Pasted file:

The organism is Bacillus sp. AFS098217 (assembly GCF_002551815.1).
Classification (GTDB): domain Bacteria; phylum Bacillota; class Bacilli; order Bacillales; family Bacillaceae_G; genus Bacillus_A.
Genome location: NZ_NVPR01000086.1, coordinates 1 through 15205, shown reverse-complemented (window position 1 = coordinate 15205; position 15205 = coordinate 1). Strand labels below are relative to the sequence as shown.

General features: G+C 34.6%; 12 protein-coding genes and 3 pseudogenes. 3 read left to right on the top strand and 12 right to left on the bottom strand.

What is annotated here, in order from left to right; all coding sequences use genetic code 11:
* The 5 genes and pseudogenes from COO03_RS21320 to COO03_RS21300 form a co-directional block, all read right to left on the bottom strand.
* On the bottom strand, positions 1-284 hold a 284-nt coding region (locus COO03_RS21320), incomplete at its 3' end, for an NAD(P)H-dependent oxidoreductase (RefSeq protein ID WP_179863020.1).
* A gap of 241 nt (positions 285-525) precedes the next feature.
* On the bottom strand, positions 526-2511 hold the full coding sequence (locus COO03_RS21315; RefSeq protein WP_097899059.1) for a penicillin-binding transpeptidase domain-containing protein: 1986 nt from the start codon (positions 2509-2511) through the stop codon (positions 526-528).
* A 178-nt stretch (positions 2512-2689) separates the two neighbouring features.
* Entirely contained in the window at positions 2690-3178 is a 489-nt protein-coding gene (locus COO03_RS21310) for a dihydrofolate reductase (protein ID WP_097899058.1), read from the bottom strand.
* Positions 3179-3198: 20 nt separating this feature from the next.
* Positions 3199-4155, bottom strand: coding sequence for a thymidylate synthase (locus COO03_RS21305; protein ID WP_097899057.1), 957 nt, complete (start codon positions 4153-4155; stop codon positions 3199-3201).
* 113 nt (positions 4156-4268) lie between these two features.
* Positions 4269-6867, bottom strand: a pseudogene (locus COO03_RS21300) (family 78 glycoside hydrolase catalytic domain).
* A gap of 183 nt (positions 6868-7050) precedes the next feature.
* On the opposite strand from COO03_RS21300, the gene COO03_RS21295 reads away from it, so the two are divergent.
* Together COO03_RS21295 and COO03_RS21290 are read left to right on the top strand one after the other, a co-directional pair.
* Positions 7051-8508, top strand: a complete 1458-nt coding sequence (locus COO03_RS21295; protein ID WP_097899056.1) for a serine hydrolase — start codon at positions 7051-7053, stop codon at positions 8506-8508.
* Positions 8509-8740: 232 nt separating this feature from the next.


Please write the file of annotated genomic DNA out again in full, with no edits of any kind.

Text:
The organism is Bacillus sp. AFS098217 (assembly GCF_002551815.1).
Classification (GTDB): domain Bacteria; phylum Bacillota; class Bacilli; order Bacillales; family Bacillaceae_G; genus Bacillus_A.
Genome location: NZ_NVPR01000086.1, coordinates 1 through 15205, shown reverse-complemented (window position 1 = coordinate 15205; position 15205 = coordinate 1). Strand labels below are relative to the sequence as shown.

General features: G+C 34.6%; 12 protein-coding genes and 3 pseudogenes. 3 read left to right on the top strand and 12 right to left on the bottom strand.

What is annotated here, in order from left to right; all coding sequences use genetic code 11:
* The 5 genes and pseudogenes from COO03_RS21320 to COO03_RS21300 form a co-directional block, all read right to left on the bottom strand.
* On the bottom strand, positions 1-284 hold a 284-nt coding region (locus COO03_RS21320), incomplete at its 3' end, for an NAD(P)H-dependent oxidoreductase (RefSeq protein ID WP_179863020.1).
* A gap of 241 nt (positions 285-525) precedes the next feature.
* On the bottom strand, positions 526-2511 hold the full coding sequence (locus COO03_RS21315; RefSeq protein WP_097899059.1) for a penicillin-binding transpeptidase domain-containing protein: 1986 nt from the start codon (positions 2509-2511) through the stop codon (positions 526-528).
* A 178-nt stretch (positions 2512-2689) separates the two neighbouring features.
* Entirely contained in the window at positions 2690-3178 is a 489-nt protein-coding gene (locus COO03_RS21310) for a dihydrofolate reductase (protein ID WP_097899058.1), read from the bottom strand.
* Positions 3179-3198: 20 nt separating this feature from the next.
* Positions 3199-4155, bottom strand: coding sequence for a thymidylate synthase (locus COO03_RS21305; protein ID WP_097899057.1), 957 nt, complete (start codon positions 4153-4155; stop codon positions 3199-3201).
* 113 nt (positions 4156-4268) lie between these two features.
* Positions 4269-6867, bottom strand: a pseudogene (locus COO03_RS21300) (family 78 glycoside hydrolase catalytic domain).
* A gap of 183 nt (positions 6868-7050) precedes the next feature.
* On the opposite strand from COO03_RS21300, the gene COO03_RS21295 reads away from it, so the two are divergent.
* Together COO03_RS21295 and COO03_RS21290 are read left to right on the top strand one after the other, a co-directional pair.
* Positions 7051-8508, top strand: a complete 1458-nt coding sequence (locus COO03_RS21295; protein ID WP_097899056.1) for a serine hydrolase — start codon at positions 7051-7053, stop codon at positions 8506-8508.
* Positions 8509-8740: 232 nt separating this feature from the next.